Just as air, food, and water, light is a natural and vital source for health. To most people, the absorption of light is an act without conscious will. It’s everywhere, always. But not necessarily in a healthy way. The mission of LYS Technologies is to help people live healthier with light based on science, powered by data, and enabled by technology.
In Danish, LYS means light. Short, simple, and straight to the point. The name carries not just Scandinavian heritage but also a promise that we never take light for granted — it’s too important.
LYS looks beyond the lifespan of a lightbulb, the aesthetics of a lamp, and the technology of lighting controls. Instead, LYS focuses on what should always come first: people.
Today, people spend on average more than 90% of their time in artificial and unhealthy indoor environments. Scientific research has shown that poor lighting and unhealthy behaviours in regards to light can lead to desynchronised internal rhythms, alertness, and sleep problems, which can impact overall health and wellbeing as well as physical and cognitive performance. This is the problem that LYS Technology tackles.
Bridging the gap between personal health and lighting, LYS’ work is three dimensional. Firstly, by raising awareness on the impact of light on health and wellbeing with a wearable light sensor and app. Secondly, by encouraging individuals’ behavioural change with in-app wellbeing programmes for more natural light, and thirdly, by improving indoor lighting by directly integrating with smart artificial lighting solutions.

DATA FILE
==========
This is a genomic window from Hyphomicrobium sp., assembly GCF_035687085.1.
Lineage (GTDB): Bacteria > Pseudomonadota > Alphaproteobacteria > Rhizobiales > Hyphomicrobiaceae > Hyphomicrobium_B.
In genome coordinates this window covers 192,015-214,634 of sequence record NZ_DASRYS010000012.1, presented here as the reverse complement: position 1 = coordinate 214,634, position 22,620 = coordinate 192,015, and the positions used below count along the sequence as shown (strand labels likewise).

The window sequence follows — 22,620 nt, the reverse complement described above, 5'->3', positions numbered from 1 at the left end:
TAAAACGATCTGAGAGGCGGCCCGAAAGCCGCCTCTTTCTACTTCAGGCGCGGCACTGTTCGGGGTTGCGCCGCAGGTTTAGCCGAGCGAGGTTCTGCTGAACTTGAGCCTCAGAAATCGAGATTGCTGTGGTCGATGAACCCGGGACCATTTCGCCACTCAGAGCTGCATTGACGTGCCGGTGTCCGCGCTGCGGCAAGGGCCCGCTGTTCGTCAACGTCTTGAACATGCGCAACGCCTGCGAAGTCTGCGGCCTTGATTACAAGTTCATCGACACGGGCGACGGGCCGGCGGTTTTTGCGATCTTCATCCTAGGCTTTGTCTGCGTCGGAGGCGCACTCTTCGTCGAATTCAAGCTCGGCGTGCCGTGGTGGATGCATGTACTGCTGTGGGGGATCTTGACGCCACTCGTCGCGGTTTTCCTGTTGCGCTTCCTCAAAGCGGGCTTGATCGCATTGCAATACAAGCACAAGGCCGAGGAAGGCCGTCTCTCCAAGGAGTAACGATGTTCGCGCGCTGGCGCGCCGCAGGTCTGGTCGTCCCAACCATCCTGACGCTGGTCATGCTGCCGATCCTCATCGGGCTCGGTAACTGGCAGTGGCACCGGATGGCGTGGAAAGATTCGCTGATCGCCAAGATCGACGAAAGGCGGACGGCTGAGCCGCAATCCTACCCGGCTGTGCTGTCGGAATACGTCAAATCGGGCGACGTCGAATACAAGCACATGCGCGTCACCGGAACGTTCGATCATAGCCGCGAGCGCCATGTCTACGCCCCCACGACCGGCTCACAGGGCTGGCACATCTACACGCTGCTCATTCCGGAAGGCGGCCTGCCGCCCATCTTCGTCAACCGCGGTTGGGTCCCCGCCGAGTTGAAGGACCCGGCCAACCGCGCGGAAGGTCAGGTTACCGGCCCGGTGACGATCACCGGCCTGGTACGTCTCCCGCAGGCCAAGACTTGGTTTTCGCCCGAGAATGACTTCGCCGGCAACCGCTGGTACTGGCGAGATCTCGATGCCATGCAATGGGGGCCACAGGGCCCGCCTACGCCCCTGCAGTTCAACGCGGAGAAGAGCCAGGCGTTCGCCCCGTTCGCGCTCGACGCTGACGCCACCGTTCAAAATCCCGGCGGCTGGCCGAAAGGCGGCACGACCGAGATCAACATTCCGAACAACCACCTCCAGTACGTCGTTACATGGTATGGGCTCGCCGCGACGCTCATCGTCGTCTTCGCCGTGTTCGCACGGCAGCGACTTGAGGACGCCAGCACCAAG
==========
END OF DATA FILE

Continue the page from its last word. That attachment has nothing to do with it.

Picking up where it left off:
LYS Technologies was founded with a core mission to enable healthier living with light for everyone. Founded by two graduates of Imperial College London, Christina Friis Blach Petersen from Denmark and Hugo Starrsjo from France, LYS launched its first product as a Kickstarter campaign in 2017. After reaching its funding target in less than 48 hours, LYS has gone on to secure investment, win worldwide acknowledged awards, and work with clients across lighting, architecture, and workplace wellbeing. With active users in more than 53 countries worldwide, the technology serves indoor dwellers with the most northern user in Nuiqsut, Alaska, to the southernmost user in Christchurch, New Zealand. What started as a Fitbit for light has now grown into data-driven applications across personal health, corporate wellbeing, and human-centric lighting.